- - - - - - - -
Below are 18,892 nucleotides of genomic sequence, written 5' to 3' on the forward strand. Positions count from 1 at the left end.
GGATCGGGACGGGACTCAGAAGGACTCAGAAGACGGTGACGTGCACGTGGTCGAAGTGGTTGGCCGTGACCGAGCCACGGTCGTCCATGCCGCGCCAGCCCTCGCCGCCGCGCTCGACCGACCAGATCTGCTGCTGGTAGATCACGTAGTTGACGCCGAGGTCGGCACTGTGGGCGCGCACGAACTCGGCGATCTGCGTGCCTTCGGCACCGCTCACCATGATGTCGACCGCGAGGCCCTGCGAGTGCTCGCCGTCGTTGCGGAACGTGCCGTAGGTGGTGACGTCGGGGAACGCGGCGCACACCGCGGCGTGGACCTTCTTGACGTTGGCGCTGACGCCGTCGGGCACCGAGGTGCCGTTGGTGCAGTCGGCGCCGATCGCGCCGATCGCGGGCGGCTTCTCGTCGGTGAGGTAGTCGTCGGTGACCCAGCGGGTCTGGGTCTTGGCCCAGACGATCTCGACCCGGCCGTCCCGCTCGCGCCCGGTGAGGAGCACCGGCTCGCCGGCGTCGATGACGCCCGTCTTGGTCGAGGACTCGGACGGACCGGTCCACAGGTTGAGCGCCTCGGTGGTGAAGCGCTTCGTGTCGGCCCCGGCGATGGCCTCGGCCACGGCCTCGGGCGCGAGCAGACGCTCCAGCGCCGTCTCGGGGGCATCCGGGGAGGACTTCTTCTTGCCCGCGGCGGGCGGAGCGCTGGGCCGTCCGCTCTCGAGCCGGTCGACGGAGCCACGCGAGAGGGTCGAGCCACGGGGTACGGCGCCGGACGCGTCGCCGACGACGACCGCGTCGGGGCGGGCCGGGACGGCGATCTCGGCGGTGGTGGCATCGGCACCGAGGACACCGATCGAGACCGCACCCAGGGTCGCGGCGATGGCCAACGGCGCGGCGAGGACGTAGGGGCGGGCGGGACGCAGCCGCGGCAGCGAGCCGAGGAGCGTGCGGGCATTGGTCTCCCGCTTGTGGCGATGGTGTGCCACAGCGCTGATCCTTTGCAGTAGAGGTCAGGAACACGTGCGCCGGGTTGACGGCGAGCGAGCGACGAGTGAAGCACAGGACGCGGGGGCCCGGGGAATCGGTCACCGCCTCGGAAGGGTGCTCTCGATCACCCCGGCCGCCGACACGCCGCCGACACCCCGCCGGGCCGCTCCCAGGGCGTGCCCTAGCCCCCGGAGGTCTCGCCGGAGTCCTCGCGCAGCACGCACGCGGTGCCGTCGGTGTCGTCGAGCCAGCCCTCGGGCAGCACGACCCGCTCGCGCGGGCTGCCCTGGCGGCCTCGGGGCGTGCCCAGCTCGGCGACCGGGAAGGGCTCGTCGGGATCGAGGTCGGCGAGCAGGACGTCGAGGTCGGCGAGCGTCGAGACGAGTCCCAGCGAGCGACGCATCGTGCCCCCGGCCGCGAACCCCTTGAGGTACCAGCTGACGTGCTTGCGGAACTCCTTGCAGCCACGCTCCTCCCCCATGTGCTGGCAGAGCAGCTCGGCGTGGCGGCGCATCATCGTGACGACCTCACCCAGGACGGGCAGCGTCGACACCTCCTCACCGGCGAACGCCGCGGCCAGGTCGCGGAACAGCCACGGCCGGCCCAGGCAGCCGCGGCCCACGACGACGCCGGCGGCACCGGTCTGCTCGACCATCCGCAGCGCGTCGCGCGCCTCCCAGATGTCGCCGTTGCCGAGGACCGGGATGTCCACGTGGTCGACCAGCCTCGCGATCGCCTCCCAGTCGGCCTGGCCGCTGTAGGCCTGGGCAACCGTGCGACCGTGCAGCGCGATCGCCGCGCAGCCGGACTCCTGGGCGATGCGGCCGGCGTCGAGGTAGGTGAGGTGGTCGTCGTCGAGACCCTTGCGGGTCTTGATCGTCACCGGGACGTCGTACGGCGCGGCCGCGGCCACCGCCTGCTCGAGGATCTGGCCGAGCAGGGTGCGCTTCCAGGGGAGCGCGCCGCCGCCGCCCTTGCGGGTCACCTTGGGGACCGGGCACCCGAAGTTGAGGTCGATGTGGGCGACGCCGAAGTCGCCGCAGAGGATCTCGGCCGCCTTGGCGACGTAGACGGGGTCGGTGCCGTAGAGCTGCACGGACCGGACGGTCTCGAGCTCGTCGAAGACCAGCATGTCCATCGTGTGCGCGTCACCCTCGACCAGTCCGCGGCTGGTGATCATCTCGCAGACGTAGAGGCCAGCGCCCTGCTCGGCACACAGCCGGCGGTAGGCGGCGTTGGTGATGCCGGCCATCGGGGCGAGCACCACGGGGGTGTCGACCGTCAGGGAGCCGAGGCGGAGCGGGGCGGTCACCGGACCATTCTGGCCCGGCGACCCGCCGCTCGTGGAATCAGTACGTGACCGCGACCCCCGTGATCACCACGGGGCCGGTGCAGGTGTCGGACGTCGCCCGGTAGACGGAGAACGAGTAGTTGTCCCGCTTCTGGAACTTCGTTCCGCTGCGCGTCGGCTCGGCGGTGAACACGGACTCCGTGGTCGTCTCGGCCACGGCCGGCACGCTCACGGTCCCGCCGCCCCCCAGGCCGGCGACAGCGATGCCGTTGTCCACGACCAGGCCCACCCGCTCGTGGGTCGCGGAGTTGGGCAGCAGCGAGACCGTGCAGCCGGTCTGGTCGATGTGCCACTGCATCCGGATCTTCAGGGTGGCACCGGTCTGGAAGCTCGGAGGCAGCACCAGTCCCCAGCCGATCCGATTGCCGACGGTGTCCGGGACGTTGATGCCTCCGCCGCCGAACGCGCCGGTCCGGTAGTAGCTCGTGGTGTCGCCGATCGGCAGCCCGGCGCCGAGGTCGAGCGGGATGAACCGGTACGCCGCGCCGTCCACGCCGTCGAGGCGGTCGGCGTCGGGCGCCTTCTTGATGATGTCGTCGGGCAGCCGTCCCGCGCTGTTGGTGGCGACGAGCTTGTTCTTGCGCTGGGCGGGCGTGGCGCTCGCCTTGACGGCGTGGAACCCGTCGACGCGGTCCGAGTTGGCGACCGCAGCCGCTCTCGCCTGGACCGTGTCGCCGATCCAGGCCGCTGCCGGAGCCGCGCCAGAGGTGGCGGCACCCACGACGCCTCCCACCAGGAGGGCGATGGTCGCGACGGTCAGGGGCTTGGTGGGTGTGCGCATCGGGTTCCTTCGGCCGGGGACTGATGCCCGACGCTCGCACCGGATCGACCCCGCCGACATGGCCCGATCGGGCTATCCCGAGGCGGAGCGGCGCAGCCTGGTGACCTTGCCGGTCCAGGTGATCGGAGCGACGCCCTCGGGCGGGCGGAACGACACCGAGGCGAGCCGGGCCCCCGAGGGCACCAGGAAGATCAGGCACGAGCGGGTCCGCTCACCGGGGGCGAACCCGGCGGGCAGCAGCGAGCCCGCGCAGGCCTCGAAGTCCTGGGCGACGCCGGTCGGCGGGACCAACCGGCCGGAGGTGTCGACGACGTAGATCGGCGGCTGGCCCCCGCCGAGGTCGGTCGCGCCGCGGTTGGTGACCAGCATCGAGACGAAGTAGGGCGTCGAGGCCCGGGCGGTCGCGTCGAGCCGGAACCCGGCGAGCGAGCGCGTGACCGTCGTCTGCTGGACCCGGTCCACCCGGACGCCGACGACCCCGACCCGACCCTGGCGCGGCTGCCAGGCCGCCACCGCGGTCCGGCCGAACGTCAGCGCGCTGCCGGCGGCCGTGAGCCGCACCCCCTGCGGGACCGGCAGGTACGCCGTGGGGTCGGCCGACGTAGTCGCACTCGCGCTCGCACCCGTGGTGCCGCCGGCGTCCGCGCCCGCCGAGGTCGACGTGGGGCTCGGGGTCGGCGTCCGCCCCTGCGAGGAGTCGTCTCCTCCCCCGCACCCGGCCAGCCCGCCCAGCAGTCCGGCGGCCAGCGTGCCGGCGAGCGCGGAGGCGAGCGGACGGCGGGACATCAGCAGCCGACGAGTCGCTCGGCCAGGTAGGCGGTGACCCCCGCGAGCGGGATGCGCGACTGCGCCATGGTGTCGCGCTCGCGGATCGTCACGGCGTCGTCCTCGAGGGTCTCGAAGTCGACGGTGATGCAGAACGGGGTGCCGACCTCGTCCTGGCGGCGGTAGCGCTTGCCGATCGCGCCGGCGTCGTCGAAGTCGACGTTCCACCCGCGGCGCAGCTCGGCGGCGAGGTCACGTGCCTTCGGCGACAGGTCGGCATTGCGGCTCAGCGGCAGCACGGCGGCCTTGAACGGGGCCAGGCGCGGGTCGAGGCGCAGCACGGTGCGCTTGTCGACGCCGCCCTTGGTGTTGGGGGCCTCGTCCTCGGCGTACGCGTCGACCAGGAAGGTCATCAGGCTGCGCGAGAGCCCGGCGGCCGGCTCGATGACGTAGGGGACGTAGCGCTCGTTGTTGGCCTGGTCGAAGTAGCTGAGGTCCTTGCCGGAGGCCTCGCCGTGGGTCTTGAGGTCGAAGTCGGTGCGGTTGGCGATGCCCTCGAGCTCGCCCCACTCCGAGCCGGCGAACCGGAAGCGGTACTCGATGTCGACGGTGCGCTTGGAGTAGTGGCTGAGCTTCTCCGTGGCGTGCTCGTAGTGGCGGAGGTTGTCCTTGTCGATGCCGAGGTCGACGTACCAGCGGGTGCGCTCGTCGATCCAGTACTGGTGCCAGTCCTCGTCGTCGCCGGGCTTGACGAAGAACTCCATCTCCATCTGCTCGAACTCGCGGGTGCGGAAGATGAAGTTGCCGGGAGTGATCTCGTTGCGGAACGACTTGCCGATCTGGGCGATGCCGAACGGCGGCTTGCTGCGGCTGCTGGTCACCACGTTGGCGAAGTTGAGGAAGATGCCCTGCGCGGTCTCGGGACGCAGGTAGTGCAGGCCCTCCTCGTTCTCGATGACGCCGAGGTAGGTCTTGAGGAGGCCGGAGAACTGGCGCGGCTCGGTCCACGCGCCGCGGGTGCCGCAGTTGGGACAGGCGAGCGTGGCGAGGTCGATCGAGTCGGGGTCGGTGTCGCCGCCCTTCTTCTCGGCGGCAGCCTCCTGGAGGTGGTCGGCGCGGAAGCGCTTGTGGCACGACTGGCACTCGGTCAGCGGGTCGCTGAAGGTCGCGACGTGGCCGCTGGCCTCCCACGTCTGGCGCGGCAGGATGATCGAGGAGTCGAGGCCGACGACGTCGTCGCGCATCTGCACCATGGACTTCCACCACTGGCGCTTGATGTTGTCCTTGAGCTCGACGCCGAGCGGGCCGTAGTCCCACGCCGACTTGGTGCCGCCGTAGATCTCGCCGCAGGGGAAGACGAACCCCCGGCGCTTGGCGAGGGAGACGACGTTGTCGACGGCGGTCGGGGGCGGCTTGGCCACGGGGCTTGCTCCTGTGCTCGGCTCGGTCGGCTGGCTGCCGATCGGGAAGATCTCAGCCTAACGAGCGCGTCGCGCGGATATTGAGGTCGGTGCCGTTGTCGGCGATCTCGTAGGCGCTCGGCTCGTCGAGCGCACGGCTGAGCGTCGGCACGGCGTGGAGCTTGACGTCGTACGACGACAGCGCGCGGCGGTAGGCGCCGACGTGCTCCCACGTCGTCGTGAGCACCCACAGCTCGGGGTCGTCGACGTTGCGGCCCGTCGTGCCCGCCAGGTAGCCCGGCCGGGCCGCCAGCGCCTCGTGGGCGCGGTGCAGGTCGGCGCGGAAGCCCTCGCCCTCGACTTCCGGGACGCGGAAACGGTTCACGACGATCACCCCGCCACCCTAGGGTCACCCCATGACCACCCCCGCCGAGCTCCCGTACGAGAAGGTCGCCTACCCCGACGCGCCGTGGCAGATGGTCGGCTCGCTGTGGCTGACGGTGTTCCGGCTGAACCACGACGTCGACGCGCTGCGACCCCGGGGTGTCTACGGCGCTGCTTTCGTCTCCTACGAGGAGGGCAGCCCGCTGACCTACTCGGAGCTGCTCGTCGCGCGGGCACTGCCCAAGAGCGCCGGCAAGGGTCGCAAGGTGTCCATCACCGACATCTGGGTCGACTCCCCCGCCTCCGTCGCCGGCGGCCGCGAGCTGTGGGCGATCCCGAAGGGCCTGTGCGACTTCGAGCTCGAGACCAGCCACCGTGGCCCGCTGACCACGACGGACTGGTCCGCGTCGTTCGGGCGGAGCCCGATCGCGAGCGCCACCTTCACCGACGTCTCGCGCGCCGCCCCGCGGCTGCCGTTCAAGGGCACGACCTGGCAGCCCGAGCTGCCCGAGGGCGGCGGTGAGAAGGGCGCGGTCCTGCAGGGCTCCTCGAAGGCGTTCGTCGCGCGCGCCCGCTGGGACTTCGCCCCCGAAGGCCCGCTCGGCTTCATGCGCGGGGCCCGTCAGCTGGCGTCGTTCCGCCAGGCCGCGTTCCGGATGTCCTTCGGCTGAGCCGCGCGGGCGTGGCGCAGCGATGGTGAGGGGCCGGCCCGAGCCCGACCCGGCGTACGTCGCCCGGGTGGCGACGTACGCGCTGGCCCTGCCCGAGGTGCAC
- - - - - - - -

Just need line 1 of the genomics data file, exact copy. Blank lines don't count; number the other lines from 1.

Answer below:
Below are 18,892 nucleotides of genomic sequence, written 5' to 3' on the forward strand. Positions count from 1 at the left end.